And Jerry misses the point completely about the question of “not all Muslims being violent”. Jerry is not listening — he tells people to take a ticket and go and . . . . — so he keeps repeating the same old the same old the same old. I don’t know how I could have made the point any clearer in my previous post but (or therefore?) he ignores the real argument completely.
Bangladeshi Demonstrators Calling for the Deaths of Atheist Bloggers
No doubt anyone with his or her mind made up will only find in what follows validation for their Islamophobia. But for others . . . .
Disclaimer: this post expresses my own view entirely. Others who also have posted on this blog may or may not think quite differently.
Time to get dirty hands and write about something important. Something unhealthy has been happening in the name of criticizing “tenets of religious belief . . . bad ideas and behaviors.” Prominent public intellectuals, in the name criticizing harmful religious beliefs, have become mouthpieces for ignorance and intolerance.
Just as it is incumbent upon Muslims to marginalise their own violent extremists, mainstream atheists must work to disavow those such as Harris who would tarnish their movement by associating it with a virulently racist, violent and exploitative worldview. — Murtaza Hussain
Jerry Coyne, who has written probably one of the best books for generalists arguing the case for evolution, and whose blog I check from time to time for updates in the sciences, also from time to time posts disturbingly ignorant articles about Islam or Palestinians. Richard Dawkins, whom I respect and love as much as anyone does for his publications explaining evolution, was not very long ago interviewed by a Muslim on Al Jazeera and unashamedly threw off all his scientific training by relying entirely on anecdotal and media portrayals of Muslims. I have previously criticized Sam Harris for doing worse. Chris Hitchens, as much as I admire his works on Kissinger and Mother Teresa and his all-round wit, was guilty, too.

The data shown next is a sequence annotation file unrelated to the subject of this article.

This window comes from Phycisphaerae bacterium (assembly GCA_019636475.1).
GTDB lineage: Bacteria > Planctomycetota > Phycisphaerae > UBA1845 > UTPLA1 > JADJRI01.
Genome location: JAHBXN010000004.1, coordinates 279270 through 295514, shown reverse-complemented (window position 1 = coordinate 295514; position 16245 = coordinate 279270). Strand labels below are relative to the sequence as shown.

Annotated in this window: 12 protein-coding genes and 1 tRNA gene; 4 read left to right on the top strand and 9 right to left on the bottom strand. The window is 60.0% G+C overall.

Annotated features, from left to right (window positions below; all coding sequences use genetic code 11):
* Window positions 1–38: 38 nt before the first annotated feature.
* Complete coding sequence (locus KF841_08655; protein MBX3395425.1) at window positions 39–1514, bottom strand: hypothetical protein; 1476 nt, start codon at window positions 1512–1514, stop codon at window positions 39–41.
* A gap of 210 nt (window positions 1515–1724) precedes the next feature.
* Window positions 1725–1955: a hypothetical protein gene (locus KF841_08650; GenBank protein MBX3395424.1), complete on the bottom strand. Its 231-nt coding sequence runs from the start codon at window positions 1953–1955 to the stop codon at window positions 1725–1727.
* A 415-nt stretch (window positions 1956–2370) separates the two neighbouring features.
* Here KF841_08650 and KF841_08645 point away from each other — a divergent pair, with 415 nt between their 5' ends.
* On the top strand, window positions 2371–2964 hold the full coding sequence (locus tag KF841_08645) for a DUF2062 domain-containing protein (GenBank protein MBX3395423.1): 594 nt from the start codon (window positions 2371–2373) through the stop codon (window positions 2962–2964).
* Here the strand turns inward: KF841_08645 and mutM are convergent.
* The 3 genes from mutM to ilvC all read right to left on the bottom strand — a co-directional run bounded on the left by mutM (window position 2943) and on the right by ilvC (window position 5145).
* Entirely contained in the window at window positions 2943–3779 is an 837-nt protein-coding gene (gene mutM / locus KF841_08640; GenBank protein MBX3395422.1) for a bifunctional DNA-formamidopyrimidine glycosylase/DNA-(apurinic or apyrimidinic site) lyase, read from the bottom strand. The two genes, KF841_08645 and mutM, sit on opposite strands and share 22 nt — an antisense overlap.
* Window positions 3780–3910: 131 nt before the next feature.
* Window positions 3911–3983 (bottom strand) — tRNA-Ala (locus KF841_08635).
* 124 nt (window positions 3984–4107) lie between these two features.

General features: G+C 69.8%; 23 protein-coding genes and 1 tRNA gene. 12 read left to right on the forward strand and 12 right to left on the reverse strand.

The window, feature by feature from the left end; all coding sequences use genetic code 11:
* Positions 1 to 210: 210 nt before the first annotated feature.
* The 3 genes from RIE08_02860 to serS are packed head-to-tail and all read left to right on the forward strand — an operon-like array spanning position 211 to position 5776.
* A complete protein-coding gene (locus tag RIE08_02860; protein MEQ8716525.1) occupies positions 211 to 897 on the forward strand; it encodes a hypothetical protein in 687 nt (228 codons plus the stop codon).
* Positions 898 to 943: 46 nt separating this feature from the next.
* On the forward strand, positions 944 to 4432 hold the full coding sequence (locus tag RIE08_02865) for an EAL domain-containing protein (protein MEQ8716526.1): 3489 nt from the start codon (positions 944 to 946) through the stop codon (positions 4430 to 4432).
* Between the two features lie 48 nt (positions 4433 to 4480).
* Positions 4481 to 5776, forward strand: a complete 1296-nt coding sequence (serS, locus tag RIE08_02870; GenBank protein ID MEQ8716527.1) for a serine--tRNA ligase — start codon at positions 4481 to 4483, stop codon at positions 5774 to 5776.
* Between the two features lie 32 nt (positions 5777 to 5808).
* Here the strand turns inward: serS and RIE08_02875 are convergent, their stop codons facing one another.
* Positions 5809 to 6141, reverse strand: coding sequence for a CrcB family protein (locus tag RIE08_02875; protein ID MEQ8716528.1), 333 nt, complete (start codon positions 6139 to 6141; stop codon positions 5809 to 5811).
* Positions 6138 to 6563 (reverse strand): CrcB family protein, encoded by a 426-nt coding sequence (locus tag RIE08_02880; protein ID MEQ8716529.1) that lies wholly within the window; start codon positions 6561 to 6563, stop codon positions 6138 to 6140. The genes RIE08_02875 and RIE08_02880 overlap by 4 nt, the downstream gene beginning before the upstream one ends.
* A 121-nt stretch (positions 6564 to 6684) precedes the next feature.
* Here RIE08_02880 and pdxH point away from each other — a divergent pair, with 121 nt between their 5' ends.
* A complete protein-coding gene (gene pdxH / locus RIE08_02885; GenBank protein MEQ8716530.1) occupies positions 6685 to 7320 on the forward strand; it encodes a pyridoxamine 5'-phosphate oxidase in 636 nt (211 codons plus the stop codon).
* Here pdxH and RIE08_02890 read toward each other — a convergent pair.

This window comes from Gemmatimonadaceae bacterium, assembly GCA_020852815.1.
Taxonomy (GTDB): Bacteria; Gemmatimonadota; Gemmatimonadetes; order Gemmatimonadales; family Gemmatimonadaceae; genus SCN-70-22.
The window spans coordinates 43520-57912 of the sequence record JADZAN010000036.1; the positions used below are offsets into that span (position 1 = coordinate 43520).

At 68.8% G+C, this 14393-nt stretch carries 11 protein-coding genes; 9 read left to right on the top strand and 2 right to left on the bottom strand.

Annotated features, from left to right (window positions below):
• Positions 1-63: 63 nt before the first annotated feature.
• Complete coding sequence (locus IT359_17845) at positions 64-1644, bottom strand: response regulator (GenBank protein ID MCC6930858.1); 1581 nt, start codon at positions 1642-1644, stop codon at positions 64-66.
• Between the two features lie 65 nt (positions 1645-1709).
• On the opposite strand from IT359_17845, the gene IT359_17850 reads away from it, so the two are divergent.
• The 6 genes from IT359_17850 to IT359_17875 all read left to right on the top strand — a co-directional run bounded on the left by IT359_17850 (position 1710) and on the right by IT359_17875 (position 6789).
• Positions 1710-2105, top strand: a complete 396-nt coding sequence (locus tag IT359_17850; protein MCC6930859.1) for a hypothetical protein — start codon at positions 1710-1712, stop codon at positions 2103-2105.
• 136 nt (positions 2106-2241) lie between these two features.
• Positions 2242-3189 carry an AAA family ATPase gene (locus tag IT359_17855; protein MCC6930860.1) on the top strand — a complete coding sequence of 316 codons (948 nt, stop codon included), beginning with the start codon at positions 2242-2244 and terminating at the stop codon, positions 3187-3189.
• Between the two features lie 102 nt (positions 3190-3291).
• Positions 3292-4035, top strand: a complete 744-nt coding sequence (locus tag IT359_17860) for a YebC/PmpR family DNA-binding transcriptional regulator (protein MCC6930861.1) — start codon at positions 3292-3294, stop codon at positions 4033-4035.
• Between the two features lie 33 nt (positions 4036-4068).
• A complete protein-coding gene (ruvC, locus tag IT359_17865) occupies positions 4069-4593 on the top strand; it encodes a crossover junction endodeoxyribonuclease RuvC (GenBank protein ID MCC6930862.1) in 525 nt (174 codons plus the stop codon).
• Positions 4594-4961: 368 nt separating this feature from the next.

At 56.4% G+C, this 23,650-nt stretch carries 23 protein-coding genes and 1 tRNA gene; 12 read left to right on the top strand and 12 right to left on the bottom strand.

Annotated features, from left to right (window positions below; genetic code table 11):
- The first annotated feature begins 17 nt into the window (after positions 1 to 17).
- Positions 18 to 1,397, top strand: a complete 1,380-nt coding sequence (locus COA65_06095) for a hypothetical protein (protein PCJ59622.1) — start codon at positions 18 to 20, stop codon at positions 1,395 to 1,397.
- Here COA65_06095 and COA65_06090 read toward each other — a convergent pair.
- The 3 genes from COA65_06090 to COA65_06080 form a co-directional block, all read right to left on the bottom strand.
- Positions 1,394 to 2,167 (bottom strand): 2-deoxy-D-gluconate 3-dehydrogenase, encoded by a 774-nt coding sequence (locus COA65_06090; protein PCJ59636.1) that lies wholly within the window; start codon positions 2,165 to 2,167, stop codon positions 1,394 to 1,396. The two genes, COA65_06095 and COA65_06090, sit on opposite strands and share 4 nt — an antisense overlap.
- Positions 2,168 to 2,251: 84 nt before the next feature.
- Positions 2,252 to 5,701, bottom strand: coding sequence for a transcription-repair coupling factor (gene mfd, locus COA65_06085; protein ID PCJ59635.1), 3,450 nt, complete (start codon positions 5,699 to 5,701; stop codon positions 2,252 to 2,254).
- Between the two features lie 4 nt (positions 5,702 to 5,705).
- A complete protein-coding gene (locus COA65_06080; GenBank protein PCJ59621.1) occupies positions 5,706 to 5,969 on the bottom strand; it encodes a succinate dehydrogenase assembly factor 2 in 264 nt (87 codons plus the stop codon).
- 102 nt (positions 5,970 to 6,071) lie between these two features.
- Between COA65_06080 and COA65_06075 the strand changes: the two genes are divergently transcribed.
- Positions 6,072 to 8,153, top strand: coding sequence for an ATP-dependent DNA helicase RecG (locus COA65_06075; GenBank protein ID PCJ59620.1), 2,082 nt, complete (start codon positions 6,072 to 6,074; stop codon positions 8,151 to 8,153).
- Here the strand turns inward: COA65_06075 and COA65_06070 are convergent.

Over the last few days Jerry Coyne has been posting his disapproval of anyone suggesting his views on Islam (shared by the other names above) are Islamophobic. See Nasty atheist-bashing in Salon, Playing the Islamophobic Card and New Attacks on New Atheists (and one defense). He accuses such critics of quoting the likes of Harris out of context, of not defining what they mean by Islamophobia, of fallaciously accusing them of guilt by association with neo-fascists, and worst of all, of failing to address any of their actual criticisms of the Muslim religion.
Why are their criticisms of the Muslim religion wrong?
I am an atheist. I have experienced some of the best and worst of religion. I wish for a world where humanity has discovered that religion is long past its “use by” date. I believe that the Abrahamic religions in particular are responsible for immeasurable sufferings and torments among societies and individuals. I have no time for their belief systems. The sooner we all outgrow our awe of our holy books the better. (None of this means I believe in attacking individuals for their beliefs. There is a difference between criticizing belief systems and targeting individuals over their personal faith.)
I have compared different varieties of Christianity today with the various drugs on the market. Vapid Anglicanism is a mild aspirin. Happy Pentecostals are the happy marijuanas. I know of a few cults that are the deadly heroins. (They really do reduce addicts to ill health, poverty, anti-social life-styles and death, literally. Suicides, untreated illness, ignorance within and without the cults.)
According to most scholars with anti-mythicist viscera I have come across, the very idea of a mythicist publishing in a scholarly peer-reviewed journal is not supposed to be possible. So it is heartening to see a mythicist’s publication in a pay-wall journal (you can’t read it unless you pay the publisher — and it doesn’t matter if you were one of those who contributed financially to Richard Carrier’s research grant) and not only that, but one that is noticed and publicized by a much wider constituency — Jerry Coyne’s Why Evolution Is True blog.